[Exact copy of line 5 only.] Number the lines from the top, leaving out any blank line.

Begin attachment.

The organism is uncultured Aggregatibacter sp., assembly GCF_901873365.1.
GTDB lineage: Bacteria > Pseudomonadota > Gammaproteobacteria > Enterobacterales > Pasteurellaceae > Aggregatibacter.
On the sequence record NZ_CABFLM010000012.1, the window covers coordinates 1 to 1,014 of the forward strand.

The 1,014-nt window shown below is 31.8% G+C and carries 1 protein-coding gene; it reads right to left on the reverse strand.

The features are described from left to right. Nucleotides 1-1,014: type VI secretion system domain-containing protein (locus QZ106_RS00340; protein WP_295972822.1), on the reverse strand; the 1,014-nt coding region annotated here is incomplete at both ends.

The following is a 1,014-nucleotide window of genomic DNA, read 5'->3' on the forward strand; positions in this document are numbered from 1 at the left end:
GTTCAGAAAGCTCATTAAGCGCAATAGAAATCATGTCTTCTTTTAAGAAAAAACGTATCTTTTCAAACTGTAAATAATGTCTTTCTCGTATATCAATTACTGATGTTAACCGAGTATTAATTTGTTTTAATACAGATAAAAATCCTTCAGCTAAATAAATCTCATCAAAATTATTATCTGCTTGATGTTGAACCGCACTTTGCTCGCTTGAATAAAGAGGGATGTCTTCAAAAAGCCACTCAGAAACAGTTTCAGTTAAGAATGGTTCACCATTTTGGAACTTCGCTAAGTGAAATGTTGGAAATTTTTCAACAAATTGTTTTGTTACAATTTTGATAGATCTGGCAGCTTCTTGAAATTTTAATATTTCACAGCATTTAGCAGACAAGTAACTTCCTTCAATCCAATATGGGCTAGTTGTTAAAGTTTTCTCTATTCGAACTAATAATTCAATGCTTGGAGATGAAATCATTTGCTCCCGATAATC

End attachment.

The features are described from left to right. Nucleotides 1-1,014: type VI secretion system domain-containing protein (locus QZ106_RS00340; protein WP_295972822.1), on the reverse strand; the 1,014-nt coding region annotated here is incomplete at both ends.